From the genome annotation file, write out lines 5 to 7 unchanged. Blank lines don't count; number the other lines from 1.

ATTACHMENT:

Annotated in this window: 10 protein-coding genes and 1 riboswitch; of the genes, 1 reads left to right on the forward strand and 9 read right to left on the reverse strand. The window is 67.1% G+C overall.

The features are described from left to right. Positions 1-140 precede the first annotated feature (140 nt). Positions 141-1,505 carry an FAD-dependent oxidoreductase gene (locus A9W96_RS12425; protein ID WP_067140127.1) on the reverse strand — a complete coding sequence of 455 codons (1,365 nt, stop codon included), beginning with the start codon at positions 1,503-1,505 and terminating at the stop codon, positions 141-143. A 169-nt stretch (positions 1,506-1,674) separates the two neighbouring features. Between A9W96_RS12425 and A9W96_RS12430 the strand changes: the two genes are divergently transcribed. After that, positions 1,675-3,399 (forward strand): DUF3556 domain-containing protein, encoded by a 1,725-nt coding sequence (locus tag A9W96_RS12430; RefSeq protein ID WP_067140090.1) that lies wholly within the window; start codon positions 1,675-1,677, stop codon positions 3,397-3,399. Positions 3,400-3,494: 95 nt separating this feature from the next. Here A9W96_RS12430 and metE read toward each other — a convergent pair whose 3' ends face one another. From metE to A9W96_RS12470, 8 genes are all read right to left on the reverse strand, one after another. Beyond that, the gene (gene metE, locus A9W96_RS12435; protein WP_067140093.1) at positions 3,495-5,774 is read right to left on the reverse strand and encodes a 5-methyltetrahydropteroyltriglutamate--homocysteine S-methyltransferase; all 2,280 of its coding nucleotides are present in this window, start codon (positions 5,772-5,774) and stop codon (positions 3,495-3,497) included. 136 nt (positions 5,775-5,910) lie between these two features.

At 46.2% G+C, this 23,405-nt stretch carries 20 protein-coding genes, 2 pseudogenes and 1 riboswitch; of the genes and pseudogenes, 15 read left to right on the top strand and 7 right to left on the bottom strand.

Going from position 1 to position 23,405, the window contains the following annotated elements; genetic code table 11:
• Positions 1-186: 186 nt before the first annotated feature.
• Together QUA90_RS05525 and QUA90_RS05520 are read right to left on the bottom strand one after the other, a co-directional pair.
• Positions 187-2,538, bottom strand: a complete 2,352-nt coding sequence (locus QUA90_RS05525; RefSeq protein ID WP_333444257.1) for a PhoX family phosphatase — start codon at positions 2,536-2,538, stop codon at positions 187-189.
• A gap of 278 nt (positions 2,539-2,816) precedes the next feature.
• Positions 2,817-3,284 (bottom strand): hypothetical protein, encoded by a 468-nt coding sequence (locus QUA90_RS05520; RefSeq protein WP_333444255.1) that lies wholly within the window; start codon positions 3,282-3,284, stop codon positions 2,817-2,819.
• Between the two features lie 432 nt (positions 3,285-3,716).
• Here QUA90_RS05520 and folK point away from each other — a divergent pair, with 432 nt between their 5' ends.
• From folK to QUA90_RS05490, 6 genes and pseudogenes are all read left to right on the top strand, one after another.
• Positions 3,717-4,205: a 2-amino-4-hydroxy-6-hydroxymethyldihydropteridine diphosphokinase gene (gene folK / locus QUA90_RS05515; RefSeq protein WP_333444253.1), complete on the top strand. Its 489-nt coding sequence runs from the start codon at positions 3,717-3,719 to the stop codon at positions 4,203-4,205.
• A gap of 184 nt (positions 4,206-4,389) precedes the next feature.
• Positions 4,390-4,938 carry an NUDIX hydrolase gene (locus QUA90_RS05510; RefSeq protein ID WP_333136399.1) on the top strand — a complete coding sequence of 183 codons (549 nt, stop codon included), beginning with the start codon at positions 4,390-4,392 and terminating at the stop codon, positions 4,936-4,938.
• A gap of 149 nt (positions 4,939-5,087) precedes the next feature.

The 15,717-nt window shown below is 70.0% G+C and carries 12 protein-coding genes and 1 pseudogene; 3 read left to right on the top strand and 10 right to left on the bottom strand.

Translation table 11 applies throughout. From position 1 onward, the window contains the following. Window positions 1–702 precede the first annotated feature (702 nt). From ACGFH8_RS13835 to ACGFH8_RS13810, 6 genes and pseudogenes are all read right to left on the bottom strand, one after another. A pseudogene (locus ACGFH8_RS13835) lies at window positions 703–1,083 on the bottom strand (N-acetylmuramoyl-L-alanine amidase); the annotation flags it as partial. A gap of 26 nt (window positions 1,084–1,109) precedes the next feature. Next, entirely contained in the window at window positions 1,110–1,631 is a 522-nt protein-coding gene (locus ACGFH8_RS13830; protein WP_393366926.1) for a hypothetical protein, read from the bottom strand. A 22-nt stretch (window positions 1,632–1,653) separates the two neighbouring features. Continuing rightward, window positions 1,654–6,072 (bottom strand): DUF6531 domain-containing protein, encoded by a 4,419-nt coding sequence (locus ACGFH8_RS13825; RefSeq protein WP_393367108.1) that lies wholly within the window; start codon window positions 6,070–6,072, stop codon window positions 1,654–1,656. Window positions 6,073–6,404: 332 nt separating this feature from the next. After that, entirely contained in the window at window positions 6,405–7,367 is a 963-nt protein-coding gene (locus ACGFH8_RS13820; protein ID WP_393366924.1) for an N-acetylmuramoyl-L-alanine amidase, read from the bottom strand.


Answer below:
• Positions 1-186: 186 nt before the first annotated feature.
• Together QUA90_RS05525 and QUA90_RS05520 are read right to left on the bottom strand one after the other, a co-directional pair.
• Positions 187-2,538, bottom strand: a complete 2,352-nt coding sequence (locus QUA90_RS05525; RefSeq protein ID WP_333444257.1) for a PhoX family phosphatase — start codon at positions 2,536-2,538, stop codon at positions 187-189.